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Europe's Area of Freedom, Security and Justice


Admission requirements

Admission to the LL.M. in Law Programme, European Law Track.


This course will offer students a sound basis in the constitutional foundations of Member States’ cooperation in the field of justice and home affairs (migration, asylum and criminal law). It does so by examining some of the core concepts and principles that underlie this policy field, which has been named the Area of Freedom, Security and Justice. In addition it will examine a selection of substantive rules that govern mobility and security in Europe.

Course objectives

Objectives of the course

At the end of this course, students should be able to:

  • Understand core concepts and principles that govern EU cooperation in Justice and Home Affairs;

  • Identify the tension between the different core concepts and principles;

  • Apply the different core concepts and principles to concrete cases;

  • Find and use legal sources in the field of AFSJ, including the Treaties, secondary legislation and case law of the Court of Justice of the European Union;

  • Improve argumentation and writing skills during the seminar sessions;

  • Participate in the academic and public debate on current affairs pertaining to the AFSJ.

Achievement levels
The following achievement levels apply with regard to the course:

  • Carry out basic research, finding relevant legislation, literature and case law

  • Solve practical cases

  • Construct a legal argument both orally and in writing


The timetable of this course can be found in uSis.

Mode of instruction


  • Number of (2 hour) lectures: 5

  • Names of lecturers: Dr. J.J. Rijpma

  • Required preparation by students: prepare the reading prescribed in the course reader.


  • Number of (2 hour) seminars: 5

  • Names of instructors: Dr. J.J. Rijpma

  • Required preparation by students: study the prescribed reading materials, prepare the prescribed questions and case studies in the course reader and prepare short presentations.

Assessment method

Examination form(s)

  • The course will be concluded with a three hour written exam (80% of the final grade)

  • Students are also required to hand in a written assignment (20% of the final grade)
    Each student will write, together with another student (hence in groups of two) a short note concerning a case decided by the Court of Justice of the European Union or the European Court of Human Rights. More detailed information on the assignment will be included in the reader.

  • Depending on the number of students that need to retake the exam, the retake may take the form of a oral exam.

Areas to be tested within the exam
The examination syllabus consists of the required reading (literature) for the course, the course information guide and the subjects taught in the lectures, the seminars and all other instructions which are part of the course.

Regulation retake passed exams
In this course it is possible to retake an exam that has been passed (cf. art. and further of the Course and Examination Regulations), on the condition that this course is included in the compulsory components of the degree program. Students who have passed the exam may retake the final written assessment (test) of the course if they meet certain requirements. To retake a passed exam, students need to ask the Student Administration Office (OIC) for permission. For more information, go to 'course and exam enrollment' > 'permission for retaking a passed exam' on the student website.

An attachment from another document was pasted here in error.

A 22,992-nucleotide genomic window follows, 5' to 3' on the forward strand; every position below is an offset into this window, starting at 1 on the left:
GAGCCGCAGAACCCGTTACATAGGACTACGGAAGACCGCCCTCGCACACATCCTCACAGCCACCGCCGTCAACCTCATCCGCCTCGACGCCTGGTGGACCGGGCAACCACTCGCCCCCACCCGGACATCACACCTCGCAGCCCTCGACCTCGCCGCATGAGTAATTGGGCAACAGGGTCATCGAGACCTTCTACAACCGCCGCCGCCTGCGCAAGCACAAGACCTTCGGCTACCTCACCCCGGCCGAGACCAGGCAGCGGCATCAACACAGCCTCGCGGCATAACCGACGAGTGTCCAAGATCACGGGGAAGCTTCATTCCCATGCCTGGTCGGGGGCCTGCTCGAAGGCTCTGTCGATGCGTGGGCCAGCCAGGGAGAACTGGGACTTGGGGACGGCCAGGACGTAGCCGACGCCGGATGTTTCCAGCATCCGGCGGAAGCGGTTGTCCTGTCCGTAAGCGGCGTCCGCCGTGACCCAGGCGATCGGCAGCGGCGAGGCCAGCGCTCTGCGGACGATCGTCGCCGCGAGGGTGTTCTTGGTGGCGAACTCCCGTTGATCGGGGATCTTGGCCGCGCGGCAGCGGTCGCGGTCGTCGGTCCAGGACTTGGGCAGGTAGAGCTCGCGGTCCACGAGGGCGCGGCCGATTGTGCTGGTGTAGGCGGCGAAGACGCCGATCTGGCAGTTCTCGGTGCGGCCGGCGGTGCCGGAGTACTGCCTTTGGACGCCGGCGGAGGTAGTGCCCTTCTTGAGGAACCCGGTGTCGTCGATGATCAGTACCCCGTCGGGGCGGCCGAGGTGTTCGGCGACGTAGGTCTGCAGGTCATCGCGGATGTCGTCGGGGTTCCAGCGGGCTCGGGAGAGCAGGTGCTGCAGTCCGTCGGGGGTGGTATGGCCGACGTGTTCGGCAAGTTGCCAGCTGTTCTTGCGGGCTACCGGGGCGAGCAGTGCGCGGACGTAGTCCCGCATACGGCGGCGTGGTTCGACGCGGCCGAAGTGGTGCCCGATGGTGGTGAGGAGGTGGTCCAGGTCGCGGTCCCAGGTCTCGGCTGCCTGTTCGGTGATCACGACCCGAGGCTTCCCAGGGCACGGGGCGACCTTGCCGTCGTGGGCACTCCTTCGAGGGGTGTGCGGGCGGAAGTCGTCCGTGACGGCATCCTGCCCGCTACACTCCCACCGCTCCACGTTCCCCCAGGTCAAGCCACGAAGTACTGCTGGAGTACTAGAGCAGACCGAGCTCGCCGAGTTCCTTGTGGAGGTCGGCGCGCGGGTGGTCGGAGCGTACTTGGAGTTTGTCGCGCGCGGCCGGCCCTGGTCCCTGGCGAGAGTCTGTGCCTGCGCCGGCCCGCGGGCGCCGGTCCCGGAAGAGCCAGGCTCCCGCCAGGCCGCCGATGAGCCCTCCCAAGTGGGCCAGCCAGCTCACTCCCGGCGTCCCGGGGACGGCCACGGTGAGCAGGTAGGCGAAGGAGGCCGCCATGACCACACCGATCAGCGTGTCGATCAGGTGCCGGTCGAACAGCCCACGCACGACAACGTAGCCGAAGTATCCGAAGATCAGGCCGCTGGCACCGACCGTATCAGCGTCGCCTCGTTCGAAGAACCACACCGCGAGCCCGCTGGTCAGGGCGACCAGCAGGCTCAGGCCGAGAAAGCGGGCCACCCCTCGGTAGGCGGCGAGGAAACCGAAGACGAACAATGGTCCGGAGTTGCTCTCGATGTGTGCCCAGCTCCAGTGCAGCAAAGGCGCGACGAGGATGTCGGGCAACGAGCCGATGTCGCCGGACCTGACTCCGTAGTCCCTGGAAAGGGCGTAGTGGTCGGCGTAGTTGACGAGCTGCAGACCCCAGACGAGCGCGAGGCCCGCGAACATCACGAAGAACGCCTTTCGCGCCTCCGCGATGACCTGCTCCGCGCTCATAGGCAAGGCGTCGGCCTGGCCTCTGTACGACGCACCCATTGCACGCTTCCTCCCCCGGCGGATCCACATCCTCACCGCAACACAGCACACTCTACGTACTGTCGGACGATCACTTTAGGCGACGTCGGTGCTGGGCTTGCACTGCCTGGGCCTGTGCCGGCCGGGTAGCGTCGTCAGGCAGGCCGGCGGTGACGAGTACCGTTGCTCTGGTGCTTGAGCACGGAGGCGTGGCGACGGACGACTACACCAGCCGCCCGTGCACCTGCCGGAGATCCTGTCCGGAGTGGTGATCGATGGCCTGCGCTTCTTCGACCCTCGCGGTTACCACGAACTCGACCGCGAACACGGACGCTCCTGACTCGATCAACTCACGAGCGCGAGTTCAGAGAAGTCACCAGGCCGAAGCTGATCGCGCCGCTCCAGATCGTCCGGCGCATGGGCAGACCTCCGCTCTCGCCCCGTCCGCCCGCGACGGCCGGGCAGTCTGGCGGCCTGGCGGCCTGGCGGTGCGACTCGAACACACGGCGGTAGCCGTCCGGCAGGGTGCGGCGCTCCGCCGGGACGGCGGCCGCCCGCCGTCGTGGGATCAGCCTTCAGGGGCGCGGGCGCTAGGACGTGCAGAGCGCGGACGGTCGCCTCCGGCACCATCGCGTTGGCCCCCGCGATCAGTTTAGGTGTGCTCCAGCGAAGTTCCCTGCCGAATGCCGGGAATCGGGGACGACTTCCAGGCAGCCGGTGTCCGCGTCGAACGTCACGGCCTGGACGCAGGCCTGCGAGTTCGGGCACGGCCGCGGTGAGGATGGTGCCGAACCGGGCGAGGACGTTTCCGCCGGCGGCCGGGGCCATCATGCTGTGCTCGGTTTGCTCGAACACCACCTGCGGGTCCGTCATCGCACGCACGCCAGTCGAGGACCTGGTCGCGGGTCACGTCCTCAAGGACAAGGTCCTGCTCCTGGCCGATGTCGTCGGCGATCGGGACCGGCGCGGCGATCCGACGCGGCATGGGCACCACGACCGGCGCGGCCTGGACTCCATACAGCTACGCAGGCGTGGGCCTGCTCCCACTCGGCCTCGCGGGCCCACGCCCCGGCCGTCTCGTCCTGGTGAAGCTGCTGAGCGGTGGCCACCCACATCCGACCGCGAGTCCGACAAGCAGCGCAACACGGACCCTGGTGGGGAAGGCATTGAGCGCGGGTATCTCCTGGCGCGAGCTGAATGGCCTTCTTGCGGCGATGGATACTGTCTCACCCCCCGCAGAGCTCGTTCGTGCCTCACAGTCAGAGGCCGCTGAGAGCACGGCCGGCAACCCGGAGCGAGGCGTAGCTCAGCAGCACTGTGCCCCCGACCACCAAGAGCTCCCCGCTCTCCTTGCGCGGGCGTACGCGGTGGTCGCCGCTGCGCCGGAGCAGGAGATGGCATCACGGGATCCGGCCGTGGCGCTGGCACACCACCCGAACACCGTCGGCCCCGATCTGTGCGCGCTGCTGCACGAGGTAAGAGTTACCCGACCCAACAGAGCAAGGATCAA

Reading list

Recommended course materials

This course will primarily use primary sources of EU law, as well as academic commentary. All treaties, legislation and case law can be found on Brightspace, as well as online (EU:, ECHR: For reasons of copy right protection not all journal articles can be made accessible on Brightspace. If the reading is not made available you will have to look it up in the library or use the library’s online resources:

We will not use a handbook, but you may want to refer to any of the manuals below to guide your learning:

  • Boeles, P. et. al., European Migration Law (Antwerp, Intersentia, 2014)

  • Barnard, C. and Peers, S. (Eds), EU Law (Oxford, Oxford University Press), Chapters 25 (EU Criminal Law) and 26 (EU Migration and Asylum Law)

  • Chalmers et al., European Union Law: Text and Materials, (Cambridge, Cambridge University Press, 2014), Chapters 12 (EU Law and Non-EU Nationals) and 14 (EU Criminal Law)

  • Craig and de Búrca, EU law: Text, cases, and materials (Oxford, Oxford University Press, Oxford, 2015), Chapters 11 (Human Rights) and 25 (AFSJ: EU Criminal Law)

  • Mitsilegas, V., EU Criminal Law (Oxford, Hart Publishing, 2016)

  • Peers, S., EU Justice and Home Affairs (Oxford, Oxford University Press, 2016) (Non-Civil)


Students have to register for the lectures and working groups through uSis. With this registration you have access to the digital learning environment of this course in Brightspace. You may register up to 5 calendar days before the first teaching session begins.

Students have to register for exams and retakes through uSis. With this registration you also have access to the digital learning environment of this course in Brightspace You may register up to 10 calendar days before the exam or retake.

Contact information

  • Coordinator: Prof.dr. J.J. Rijpma

  • Work address: KOG, B1.25

  • Contact information: Appointment via e-mail

  • Email:


  • Institute: Public Law

  • Division: European Law

  • Room number secretariat: KOG, B1.11

  • Opening hours: 9:00 – 17:00

  • Telephone number secretariat: 071 – 527 7416

  • E-mail: